Labor is pushing the scheduled January 1, 2018 implementation of the rule’s Best Interest Contract Exemption, and other prohibited transaction exemptions, to July 1, 2019.
The controversial Obama-era regulation is designed to protect investors in qualified retirement accounts from conflicted advice.
Extending implementation of the rule is necessary to complete February’s Trump-ordered review of the complex regulation, according to the final delay, which was signed by the acting assistant Secretary of Labor.
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Labor implemented the rule’s impartial conduct standards in June of this year. Those require all advice on IRAs and defined contribution plans to be in investors’ best interest. The impartial conduct standards remain in effect.
But the delay means broker-dealers, insurance companies, and registered advisors will not have to comply with the rule’s more stringent conditions, which include enforceable contracts, disclosures, and warranties that guarantee investors are not getting conflicted advice.
Labor proposed the 18-month delay at the end of August, when it opened the proposal up for a 15-day comment period. Regulators have reviewed the proposal for 90 days. The final delay is no different from the proposed delay, according to the Labor Department.
Asset managers, 401(k) service providers, and broker-dealers have been lobbying for the rule to be rescinded or significantly revised. Critics of the fiduciary rule argue that it is exceedingly complicated and costly to implement.
They also say that because the rule favors fee-based compensation over commission-based compensation, investors with smaller account balances will be priced out of the retirement advice market.
But consumer advocates have argued that full implementation of the rule is necessary to address compensation models that incentivize some brokers, advisors, and insurance agents to sell expensive products that are not in the best interest of retirement investors.
Full faith in the impartial conduct standards
Beyond giving advice in investors’ best interests, the impartial conduct standards require that compensation on advice be reasonable. The standards also prohibit the dissemination of misleading information.
According to Labor’s justification behind delaying the full rule, the impartial conduct standards will adequately protect investors from conflicted advice during the extended transition period.
“It is based on the continued adherence to these fundamental protections that the Department is making the necessary findings and granting the extension until July 1, 2019,” language in the delay states.
Labor says it would be impossible to complete a full review of the rule, and potentially revise it, before the previously scheduled January 1, 2018 implementation date.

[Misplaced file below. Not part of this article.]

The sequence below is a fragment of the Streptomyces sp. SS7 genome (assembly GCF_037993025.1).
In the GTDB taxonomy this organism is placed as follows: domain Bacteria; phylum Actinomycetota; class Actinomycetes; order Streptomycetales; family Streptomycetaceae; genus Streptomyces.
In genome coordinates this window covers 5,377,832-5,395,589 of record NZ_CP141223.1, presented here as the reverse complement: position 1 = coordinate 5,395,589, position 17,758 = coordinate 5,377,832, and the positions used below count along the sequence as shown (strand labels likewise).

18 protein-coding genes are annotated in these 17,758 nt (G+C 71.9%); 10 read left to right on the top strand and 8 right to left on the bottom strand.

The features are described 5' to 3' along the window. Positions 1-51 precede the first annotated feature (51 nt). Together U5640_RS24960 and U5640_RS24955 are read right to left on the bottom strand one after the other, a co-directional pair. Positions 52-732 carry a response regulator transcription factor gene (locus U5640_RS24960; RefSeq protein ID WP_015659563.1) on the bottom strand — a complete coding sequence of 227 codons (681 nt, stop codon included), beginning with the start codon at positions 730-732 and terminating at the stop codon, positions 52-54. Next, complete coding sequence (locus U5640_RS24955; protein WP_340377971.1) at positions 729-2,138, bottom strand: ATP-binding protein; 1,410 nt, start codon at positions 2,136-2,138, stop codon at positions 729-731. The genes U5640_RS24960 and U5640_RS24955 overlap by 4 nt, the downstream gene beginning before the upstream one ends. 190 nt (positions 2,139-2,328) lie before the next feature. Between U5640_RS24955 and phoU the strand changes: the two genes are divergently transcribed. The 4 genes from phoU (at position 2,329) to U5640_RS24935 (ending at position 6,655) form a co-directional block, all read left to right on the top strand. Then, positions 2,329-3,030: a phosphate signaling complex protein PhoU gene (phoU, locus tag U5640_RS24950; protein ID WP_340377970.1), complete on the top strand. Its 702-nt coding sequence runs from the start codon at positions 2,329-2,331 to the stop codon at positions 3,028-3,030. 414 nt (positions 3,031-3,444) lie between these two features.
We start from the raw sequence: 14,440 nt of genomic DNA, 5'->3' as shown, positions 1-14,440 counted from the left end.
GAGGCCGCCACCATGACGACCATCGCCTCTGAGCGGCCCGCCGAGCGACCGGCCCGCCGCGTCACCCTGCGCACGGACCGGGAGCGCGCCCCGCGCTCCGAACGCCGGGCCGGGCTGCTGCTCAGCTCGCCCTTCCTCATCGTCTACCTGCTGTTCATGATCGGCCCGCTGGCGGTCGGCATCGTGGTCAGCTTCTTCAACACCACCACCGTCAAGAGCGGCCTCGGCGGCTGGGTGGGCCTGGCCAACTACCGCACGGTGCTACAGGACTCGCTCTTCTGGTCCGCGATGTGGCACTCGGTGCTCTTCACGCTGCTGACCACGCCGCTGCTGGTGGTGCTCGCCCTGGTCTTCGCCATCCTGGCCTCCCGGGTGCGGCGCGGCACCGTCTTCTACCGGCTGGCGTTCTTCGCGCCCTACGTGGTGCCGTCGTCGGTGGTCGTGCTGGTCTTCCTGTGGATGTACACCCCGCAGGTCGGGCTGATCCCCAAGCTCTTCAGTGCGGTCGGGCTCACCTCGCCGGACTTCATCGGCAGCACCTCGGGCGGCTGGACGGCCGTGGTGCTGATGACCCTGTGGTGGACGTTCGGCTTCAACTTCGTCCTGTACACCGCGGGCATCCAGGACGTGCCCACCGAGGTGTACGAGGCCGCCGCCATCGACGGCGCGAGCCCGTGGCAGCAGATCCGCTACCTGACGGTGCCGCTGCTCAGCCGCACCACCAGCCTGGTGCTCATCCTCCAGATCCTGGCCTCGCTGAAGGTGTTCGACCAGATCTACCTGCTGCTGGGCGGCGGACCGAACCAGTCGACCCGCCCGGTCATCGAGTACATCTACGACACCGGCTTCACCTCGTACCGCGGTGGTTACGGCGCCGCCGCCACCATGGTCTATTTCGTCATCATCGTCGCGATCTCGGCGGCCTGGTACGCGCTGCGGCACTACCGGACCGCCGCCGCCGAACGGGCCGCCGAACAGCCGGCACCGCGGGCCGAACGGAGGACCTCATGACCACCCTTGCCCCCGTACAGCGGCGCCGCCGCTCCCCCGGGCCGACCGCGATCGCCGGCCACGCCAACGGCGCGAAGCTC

The Department says that to date, it is unknown if there will be changes to the rule.
But it also says it will propose a new streamlined class exemption “in the near future.” A new exemption for advisors and insurance agents will require input from the Securities & Exchange Commission, FINRA, and state regulators, and cannot be finalized before the original deadline, Labor says.
“The 18-month delay avoids obligating financial services providers to incur costs to comply with conditions, which may be revised, repealed, or replaced,” Labor said in its delay of the rule.
“The delay also avoids attendant investor confusion, ensuring that investors do not receive conflicting and confusing statements from their financial advisors as the result of any later revisions,” the document states.
While not all stakeholders support the delay, Labor says “a clear majority” of comments from industry were supportive of the 18-month extension.
The Economic Policy Institute, a think tank co-founded Robert Reich, Labor Secretary under the Clinton Administration, says the 18-month delay of the rule’s contractual requirements will result in up to $5.5 billion in investor losses over 30 years, because some stakeholders will not adhere to the impartial conduct standards absent the enforcement mechanisms originally designed in the rule.
But Labor says the existing fiduciary enforcement policies under the Treasury Department and the Employee Retirement Income Security Act will ameliorate the possibility of some stakeholders not adhering to the impartial conduct standards during the transition period.
Moreover, Labor says, “it believes that many financial institutions” are already implementing compliance regimes to adhere to the impartial conduct standards.
While some supporters of the fiduciary rule have argued that the Department does not have the authority to issue the delay, Labor says that it can do so under a provision in ERISA that grants the agency authority to issue administrative exemptions.
“The Department is confident of its authority to grant the 18-month delay,” regulators said.
Enforcement policy extended throughout new transition period
In a Field Assistance Bulletin published in May of this year, Labor issued a temporary enforcement policy for the fiduciary rule, saying the agency would not pursue claims against fiduciaries, so long as they are working “diligently and in good faith” to comply with the impartial conduct standards.
That policy will continue under the delay, Labor says.
“The Department has determined that extended temporary enforcement relief is appropriate and in the interest of plans, plan fiduciaries, plan participants and beneficiaries, IRAs, and IRA owners,” Labor said in extending its temporary enforcement policy.